ISLAMABAD — As if the destruction of some key human values were not enough to satisfy the blind zeal of Afghanistan’s Taliban rulers, they have now turned their guns on historical relics.
In the nearly two weeks since Mullah Mohammed Omar, the reclusive Taliban leader who has seldom been seen in public, ordered the destruction of all statues from the country’s pre-Islamic era, Afghanistan has once again been in the international spotlight.
This time, however, the attention is qualitatively different. While earlier criticism of harsh practices such as banning the education of girls and restricting women from most professions came largely from the Western world, the Islamic world’s response to the latest burst of destruction has been barely less forthright.
Pakistan, the only country to maintain an embassy in Afghanistan, was joined by Qatar, the present head of the 56-member Organization of Islamic Conference, the global coalition of Islamic countries, in urging the Taliban to reverse their decision. The world’s Sunni and Shiite Muslims — the two main sects of Islam, often divided on many other issues — are beginning to show unity in opposing the Taliban.
The statues are “just a recording of history and don’t have any negative impact on Muslims’ beliefs,” said Nasr Farid Wasel, Egypt’s grand mufti, a prominent leader among the world’s Sunni Muslim clergy.
Predominantly Shiite Iran, which went through its own Islamic revolution but never experienced the destruction of historical relics, not only criticized the destruction but also offered to buy the two large statues of Buddha, believed to be the tallest in the world, in the central Afghan province of Bamiyan.
The pleas from around the world appear to have made no difference to the Taliban. “This is an issue of Shariah (Islamic law) and a religious decree. To change that is beyond the power of anyone,” said Taliban Foreign Minister Wakil Ahmed Muttawakil, reacting to the international calls for a reversal of the decision.
The Taliban’s relentless defiance in the face of this international outcry raises three vital questions for the future of the Central Asian country, devastated by 22 years of conflict since the invasion by the former Soviet Union in 1979.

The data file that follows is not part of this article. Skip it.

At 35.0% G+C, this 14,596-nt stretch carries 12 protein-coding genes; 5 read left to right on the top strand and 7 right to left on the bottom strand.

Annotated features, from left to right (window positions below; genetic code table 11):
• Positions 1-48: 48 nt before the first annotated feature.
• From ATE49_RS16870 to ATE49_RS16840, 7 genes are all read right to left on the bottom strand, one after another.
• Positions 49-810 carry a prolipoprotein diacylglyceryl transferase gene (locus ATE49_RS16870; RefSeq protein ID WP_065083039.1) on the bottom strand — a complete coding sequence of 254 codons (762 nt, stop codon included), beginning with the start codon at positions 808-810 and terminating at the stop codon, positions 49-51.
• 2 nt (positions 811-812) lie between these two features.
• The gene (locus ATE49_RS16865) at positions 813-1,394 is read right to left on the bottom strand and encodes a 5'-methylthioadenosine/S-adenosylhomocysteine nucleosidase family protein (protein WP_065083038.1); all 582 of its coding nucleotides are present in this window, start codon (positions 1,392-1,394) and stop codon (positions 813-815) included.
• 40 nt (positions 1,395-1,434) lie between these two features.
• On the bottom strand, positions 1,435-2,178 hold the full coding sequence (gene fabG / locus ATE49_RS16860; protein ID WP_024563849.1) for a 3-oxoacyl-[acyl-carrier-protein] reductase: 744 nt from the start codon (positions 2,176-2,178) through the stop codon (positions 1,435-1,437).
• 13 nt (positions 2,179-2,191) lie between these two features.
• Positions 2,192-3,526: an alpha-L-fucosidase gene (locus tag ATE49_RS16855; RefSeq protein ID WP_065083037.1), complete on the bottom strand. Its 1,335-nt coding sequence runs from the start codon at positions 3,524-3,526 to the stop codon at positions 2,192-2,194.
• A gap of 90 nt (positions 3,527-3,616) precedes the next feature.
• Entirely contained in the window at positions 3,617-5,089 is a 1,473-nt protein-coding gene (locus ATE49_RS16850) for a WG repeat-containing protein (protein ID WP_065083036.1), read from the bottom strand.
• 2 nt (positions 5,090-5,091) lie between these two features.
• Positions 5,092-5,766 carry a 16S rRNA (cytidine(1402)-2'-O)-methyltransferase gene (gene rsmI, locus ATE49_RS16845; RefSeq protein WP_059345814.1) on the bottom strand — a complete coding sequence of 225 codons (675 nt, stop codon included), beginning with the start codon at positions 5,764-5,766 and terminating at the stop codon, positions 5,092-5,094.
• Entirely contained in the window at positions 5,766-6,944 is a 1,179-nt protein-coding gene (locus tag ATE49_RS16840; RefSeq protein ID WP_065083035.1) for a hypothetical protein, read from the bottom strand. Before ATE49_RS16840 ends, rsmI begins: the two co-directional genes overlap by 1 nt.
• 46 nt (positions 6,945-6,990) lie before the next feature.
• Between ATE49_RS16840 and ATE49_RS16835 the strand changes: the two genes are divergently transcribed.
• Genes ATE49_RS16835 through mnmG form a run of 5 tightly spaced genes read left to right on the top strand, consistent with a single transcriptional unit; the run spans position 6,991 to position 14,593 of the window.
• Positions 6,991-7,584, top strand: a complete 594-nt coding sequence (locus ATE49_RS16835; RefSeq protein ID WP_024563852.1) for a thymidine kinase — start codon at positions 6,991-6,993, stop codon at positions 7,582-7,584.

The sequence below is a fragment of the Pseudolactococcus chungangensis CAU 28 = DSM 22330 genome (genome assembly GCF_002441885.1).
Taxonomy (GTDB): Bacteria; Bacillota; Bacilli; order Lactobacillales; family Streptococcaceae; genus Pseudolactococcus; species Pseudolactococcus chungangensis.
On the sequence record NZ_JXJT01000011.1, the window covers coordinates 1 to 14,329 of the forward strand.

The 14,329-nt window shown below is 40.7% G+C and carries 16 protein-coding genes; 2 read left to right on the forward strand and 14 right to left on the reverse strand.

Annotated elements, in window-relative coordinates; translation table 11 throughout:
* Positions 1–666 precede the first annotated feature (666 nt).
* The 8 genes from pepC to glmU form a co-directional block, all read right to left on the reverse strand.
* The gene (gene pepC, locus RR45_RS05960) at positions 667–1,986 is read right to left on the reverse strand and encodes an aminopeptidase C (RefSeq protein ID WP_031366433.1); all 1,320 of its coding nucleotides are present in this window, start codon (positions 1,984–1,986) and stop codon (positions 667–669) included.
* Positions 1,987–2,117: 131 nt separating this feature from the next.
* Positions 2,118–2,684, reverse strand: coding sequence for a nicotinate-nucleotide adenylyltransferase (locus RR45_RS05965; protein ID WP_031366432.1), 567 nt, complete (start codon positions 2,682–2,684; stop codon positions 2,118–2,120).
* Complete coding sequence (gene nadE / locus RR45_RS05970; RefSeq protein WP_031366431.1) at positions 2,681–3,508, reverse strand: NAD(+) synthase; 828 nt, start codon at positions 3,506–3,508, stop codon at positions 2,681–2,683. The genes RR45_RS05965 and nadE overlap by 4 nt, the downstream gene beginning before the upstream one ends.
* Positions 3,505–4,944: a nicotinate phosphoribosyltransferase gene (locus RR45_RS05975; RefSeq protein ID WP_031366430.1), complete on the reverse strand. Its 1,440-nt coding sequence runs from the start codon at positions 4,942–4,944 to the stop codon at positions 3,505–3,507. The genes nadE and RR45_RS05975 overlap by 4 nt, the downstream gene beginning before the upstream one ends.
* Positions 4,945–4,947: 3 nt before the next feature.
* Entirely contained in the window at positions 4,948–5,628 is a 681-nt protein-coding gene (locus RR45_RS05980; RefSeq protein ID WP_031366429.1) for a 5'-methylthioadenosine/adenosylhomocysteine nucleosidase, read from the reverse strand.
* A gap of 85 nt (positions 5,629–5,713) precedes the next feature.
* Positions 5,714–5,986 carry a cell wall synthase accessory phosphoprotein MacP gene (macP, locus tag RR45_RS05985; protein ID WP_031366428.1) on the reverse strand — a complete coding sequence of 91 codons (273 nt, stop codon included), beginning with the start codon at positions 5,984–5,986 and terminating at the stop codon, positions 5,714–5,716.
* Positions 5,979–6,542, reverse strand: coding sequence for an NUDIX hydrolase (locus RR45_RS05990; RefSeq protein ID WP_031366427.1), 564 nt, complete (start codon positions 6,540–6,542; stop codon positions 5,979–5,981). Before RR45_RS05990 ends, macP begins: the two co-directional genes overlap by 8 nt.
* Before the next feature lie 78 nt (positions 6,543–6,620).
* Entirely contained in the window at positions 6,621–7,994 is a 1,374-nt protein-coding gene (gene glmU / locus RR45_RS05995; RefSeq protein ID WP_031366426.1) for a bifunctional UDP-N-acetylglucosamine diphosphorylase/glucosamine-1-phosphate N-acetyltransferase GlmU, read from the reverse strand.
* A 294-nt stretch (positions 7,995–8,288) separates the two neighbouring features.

First, the Taliban, now in their fifth year in power and having occupied almost 95 percent of Afghan territory, are still finding it difficult to take charge of the whole country. They continue to be opposed by the so-called Northern Alliance, a coalition of Afghanistan’s smaller minorities that have the backing of Iran. As a result, the Taliban’s grip on Afghanistan remains tenuous, despite their control of territory. They face years of pitched battles interrupted by periodic lulls of peace, with lasting peace a very distant prospect. The consequence must be that, without a political settlement and under the influence of the Taliban’s hardline policies, Afghanistan will remain bogged down in instability.
Second, the Taliban’s defiance will further impoverish an already economically devastated country, whose outward flow of refugees has only intensified since last summer’s drought. Many of Afghanistan’s biggest aid donors, such as European countries and Japan, have already interpreted steps like the forced closure of girls’ schools as obstacles to continued aid. Now the destruction of Afghanistan’s historical relics will make it increasingly difficult for many donors to make larger commitments to the country’s reconstruction while the Taliban remain in power. In recent weeks, Pakistan, faced with its own economic problems, has begun tightening controls over the flow of Afghan refugees. For the Taliban, faced with the prospect of diminishing aid and new blockades from Pakistan — the one country that has traditionally hosted Afghan refugees — economic distress can only worsen in the coming months. While the hardline regime will use every means at its disposal to survive, its grip on power is bound to weaken as time goes by, perhaps ultimately unleashing public unrest and new challenges to its authority.
Finally, the Islamic world’s criticism of the latest Taliban edict could well be the first in a number of disagreements. Nowhere else in Islam are there precedents for a similar destruction of historical relics. Egypt, Pakistan and Indonesia, three of the larger Islamic countries, in fact exemplify the tolerance that has generally been shown toward historical sites, which are used to attract tourism and as showcases of cultural preservation. Nowhere else in the Islamic world are there example of relics being worshipped by Muslims. The Taliban’s supposed fear that Afghanistan’s Buddhist statues will inspire Muslims to worship them and therefore must be torn down immediately sounds as hollow as the hardline regime’s other controversial policies.
As the world looks on in complete dismay at the ongoing destruction in Afghanistan, the only silver lining may be that the Taliban regime is hardly sustainable in the long run. Sadly, however, it may cause irreparable damage to Afghanistan and to the country’s heritage before it is overturned.
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